Despite gross domestic product rocketing as the government splurges on higher public-sector salaries and cuts taxes, the Balkan country's wealth – calculated as citizens' net assets as a share of disposable income – remains about the same as it was five years ago.
For some, the gains are funding day-to-day essentials including food and clothes – understandable in a country whose living conditions are among the EU's worst; others are splashing out on holidays and televisions. Fewer Romanians are investing their windfall in long-term assets such as apartments.
Florian Libocor, an economist at BRD-Groupe Societe Generale SA in Bucharest, says people are behaving like the government's largess will continue indefinitely. That's not likely to be possible as the European Commission warns on the sustainability of the Budget deficit.
"Citizens haven't accumulated wealth in recent years – they increased indebtedness based on positive expectations," Libocor said by phone. "Many people haven't even waited to see if the promises materialise and they consumed more but also accumulated more debt. At one point, a correction is inevitable."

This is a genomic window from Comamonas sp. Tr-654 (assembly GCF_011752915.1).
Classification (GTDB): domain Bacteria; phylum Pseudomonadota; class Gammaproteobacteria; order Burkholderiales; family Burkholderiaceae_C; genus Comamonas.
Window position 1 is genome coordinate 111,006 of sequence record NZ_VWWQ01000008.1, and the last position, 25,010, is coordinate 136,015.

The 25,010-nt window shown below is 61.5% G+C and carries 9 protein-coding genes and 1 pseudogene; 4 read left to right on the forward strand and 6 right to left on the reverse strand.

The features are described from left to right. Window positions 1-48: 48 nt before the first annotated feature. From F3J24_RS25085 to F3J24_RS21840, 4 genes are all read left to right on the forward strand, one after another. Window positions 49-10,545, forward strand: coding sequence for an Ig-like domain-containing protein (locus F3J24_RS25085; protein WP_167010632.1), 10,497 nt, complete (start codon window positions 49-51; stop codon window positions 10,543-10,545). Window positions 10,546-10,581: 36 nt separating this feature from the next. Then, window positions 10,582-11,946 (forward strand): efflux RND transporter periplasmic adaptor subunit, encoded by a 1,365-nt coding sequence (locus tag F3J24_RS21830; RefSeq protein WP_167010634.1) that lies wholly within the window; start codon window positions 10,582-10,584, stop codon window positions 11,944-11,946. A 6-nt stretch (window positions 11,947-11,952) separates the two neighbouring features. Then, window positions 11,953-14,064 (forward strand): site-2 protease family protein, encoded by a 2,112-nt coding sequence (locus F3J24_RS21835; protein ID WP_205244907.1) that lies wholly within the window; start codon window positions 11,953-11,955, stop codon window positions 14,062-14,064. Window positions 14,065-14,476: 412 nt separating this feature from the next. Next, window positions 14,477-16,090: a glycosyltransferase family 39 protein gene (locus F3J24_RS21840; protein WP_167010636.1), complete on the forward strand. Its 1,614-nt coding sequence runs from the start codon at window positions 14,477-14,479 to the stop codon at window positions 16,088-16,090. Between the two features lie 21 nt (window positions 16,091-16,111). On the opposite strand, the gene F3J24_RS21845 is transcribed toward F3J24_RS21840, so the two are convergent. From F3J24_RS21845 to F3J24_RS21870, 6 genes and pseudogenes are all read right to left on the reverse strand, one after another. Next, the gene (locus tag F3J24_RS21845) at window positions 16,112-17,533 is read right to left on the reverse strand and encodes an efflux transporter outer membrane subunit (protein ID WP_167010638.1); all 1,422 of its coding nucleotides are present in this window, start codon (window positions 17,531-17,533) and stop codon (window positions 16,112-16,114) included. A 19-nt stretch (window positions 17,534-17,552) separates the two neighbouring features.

The EU predicts Romania's economy will expand 4.4 per cent in 2018 after eclipsing growth elsewhere in bloc last year. But the first signs of a squeeze on its citizens are appearing.
Inflation reached a 4 1/2-year high in December and the central bank has already begun raising interest rates, which had been stuck at a record low since 2015. Money markets have been ahead of the curve, pushing up monthly mortgage repayments for some Romanians by about 15 per cent in the past three months.
It may already be too late to set aside enough cash to cushion the blow.